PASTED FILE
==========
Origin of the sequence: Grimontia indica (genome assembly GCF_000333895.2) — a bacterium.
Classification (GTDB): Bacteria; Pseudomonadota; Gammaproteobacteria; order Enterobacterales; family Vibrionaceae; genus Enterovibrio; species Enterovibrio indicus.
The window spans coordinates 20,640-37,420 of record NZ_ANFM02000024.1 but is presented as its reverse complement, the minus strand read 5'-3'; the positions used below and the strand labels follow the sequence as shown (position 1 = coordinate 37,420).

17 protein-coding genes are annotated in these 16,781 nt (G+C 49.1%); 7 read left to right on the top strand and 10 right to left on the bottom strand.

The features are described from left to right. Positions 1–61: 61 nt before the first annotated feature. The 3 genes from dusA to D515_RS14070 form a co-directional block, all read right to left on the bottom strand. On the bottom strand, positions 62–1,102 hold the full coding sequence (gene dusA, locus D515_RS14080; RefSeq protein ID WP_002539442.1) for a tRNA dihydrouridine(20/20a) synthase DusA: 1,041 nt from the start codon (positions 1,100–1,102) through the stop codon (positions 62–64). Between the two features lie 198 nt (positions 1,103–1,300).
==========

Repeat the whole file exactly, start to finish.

Origin of the sequence: Grimontia indica (genome assembly GCF_000333895.2) — a bacterium.
Classification (GTDB): Bacteria; Pseudomonadota; Gammaproteobacteria; order Enterobacterales; family Vibrionaceae; genus Enterovibrio; species Enterovibrio indicus.
The window spans coordinates 20,640-37,420 of record NZ_ANFM02000024.1 but is presented as its reverse complement, the minus strand read 5'-3'; the positions used below and the strand labels follow the sequence as shown (position 1 = coordinate 37,420).

17 protein-coding genes are annotated in these 16,781 nt (G+C 49.1%); 7 read left to right on the top strand and 10 right to left on the bottom strand.

The features are described from left to right. Positions 1–61: 61 nt before the first annotated feature. The 3 genes from dusA to D515_RS14070 form a co-directional block, all read right to left on the bottom strand. On the bottom strand, positions 62–1,102 hold the full coding sequence (gene dusA, locus D515_RS14080; RefSeq protein ID WP_002539442.1) for a tRNA dihydrouridine(20/20a) synthase DusA: 1,041 nt from the start codon (positions 1,100–1,102) through the stop codon (positions 62–64). Between the two features lie 198 nt (positions 1,103–1,300).